This kind of game can be played by both sides, of course, but I have to admit that the Orthodox have something of a leg up on us Romans, because we tend to think that the Orthodox are, apart from that whole Papal Primacy thing, well, orthodox, whereas the Orthodox tend to think that Romans, in addition to that whole Papal Primacy thing, have heaped many other heterodoxies onto their ash heap of theology. In other words, if reunification is what we're after, the Orthodox think that the Romans have a lot farther to go than the Romans think the Orthodox have to go. Having said that, however, I must say that my own opinion is that, however far you happen to think the other side has to go to meet you half way (and don't we all think we're closer to the center than the other guy is, else we would be standing with that other guy already), there are better and worse ways to go about approaching that center. The wrong way is to start quoting from the 39 Articles, or to say that Rome as a See has done the equivalent of what John XXII did. A far better approach is that taken by such excellent Orthodox writers as Peter Gilbert of De unione ecclesiarum or the folks at Eirenikon. The strategy employed at sites such as those (and there are others) is to look for common ground rather than difference, and where there are differences, to look for a common hermeneutic that will allow both sides to approach the center together, rather than forcing one or the other to come the whole distance alone.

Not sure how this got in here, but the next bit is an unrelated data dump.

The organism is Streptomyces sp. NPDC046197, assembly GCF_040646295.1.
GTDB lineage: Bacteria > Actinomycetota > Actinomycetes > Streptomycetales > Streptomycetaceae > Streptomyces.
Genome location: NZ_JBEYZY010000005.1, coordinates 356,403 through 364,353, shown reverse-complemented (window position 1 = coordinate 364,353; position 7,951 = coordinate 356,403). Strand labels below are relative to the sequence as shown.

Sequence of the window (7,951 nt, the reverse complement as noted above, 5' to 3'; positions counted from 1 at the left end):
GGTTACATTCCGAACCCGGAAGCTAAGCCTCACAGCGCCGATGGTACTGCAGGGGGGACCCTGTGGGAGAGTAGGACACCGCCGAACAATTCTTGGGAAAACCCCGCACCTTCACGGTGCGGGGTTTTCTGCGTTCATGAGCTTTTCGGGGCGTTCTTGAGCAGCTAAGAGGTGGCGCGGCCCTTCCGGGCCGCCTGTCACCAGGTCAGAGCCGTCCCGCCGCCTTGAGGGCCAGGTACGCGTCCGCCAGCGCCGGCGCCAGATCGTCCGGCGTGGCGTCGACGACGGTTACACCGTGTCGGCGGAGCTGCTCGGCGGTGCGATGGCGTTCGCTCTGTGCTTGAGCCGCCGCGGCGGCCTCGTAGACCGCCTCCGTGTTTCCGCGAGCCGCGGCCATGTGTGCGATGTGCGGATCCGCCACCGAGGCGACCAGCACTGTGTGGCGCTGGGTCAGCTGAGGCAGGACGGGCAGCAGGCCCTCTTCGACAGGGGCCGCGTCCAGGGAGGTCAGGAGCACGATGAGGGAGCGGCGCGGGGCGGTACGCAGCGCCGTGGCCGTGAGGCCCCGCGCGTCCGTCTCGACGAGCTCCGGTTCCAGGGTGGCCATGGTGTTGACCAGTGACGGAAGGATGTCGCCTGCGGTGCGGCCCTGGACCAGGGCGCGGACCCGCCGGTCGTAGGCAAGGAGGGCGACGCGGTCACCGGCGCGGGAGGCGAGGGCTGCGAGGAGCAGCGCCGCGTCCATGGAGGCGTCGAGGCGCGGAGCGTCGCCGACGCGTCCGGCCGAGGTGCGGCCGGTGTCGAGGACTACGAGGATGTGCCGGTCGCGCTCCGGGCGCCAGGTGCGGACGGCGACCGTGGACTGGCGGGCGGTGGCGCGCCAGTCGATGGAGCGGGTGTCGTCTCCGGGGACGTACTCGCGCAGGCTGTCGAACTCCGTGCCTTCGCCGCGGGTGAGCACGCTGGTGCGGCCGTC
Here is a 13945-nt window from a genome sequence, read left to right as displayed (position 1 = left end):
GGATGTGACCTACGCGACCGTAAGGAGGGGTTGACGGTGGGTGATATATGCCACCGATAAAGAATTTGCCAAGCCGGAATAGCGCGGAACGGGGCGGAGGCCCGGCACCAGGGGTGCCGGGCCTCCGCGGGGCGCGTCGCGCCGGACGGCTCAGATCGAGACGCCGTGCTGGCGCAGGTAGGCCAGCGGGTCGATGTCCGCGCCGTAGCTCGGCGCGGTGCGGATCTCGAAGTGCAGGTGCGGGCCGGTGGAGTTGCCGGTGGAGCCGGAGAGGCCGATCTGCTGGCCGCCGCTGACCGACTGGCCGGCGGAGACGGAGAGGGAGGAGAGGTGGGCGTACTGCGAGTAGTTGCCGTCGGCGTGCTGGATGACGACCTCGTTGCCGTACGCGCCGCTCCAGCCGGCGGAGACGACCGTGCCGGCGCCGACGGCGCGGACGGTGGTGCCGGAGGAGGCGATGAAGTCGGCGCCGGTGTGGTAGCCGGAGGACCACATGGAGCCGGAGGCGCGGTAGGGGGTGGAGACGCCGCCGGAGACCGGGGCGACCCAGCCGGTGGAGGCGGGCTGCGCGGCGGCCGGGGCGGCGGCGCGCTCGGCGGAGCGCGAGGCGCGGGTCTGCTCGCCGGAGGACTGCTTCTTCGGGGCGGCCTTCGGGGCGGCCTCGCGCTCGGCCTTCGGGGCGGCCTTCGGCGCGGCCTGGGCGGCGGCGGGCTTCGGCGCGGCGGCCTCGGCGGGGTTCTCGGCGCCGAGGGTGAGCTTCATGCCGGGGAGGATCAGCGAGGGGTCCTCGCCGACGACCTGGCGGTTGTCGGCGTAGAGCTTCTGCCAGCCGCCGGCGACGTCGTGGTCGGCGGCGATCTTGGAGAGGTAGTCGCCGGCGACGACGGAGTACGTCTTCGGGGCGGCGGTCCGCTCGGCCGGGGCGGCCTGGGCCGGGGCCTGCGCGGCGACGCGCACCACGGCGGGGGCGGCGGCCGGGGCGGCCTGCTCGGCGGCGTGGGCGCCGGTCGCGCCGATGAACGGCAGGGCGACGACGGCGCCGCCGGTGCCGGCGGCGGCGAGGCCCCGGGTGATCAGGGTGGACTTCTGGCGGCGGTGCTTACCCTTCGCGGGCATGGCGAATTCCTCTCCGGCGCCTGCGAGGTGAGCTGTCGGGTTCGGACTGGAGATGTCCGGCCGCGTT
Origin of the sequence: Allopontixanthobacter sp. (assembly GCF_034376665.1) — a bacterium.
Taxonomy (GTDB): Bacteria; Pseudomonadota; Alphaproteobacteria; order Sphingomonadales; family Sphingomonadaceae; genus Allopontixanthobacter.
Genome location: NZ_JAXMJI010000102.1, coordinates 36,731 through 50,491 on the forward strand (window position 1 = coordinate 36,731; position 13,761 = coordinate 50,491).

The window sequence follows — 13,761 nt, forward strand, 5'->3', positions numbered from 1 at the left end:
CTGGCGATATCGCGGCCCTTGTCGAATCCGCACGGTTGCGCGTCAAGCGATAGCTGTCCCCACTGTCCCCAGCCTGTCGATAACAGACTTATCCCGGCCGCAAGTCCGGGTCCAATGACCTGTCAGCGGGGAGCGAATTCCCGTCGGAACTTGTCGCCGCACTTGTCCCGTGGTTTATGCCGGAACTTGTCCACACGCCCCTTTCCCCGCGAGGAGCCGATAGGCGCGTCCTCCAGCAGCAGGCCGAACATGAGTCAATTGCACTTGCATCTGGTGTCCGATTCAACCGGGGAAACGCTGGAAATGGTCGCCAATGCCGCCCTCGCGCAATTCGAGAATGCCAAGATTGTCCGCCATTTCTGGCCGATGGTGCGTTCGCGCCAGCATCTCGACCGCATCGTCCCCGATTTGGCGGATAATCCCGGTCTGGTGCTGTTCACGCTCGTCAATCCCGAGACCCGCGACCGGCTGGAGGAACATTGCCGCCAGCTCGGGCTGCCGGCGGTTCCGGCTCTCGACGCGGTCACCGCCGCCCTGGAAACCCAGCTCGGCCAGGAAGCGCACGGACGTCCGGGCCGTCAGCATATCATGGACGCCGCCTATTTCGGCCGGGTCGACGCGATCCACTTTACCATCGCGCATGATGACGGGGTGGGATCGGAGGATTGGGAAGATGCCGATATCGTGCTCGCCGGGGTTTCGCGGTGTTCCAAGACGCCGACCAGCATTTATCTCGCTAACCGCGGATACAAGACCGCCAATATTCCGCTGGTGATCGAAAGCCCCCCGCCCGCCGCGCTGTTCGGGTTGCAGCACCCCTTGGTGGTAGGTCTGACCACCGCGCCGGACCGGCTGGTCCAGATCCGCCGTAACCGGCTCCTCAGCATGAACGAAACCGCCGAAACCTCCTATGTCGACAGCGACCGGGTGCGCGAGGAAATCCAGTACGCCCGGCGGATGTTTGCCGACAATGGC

I freely confess to my own particular bias here, and I hope and pray that my Orthodox brethren do not take what I have written in the wrong way. I suppose they are used to hearing such things from certain sorts of Catholics and perhaps it is safe to say that everyone, on all sides of any debate about who is "right" and who is "wrong", should be mindful that pride is the deadliest of sins, so I will be the first to apologize if what I say in genuine charity and hope for reunification comes off as proud, condescending, or just generally arrogant. It may be, as some Orthodox writers have lamented, that reunification is basically de facto impossible now, but one may pray otherwise since, of course, with God all things are possible.

Friday, June 27, 2008

Jay Dyer Comes Home

Jay Dyer of Nicene Truth posted a lengthy Apologia Pro Vita Sua on Wednesday in which he explains his reasons for turning away from Eastern Orthodoxy and towards Rome. There are only a few comments posted there today, mostly supportive (though some taking issue with his analysis of this or that), but it is perhaps worth mentioning in the context of the East-West "scorecard" that ecclesial decisions such as Jay's are always very difficult for the person making the decision and, I believe, when such decisions are made with such evident intellectual effort and faithful reflection, we may trust that that they are made in bona fides, whether or not the decision is the same one that we have, or would have, made under the circumstances.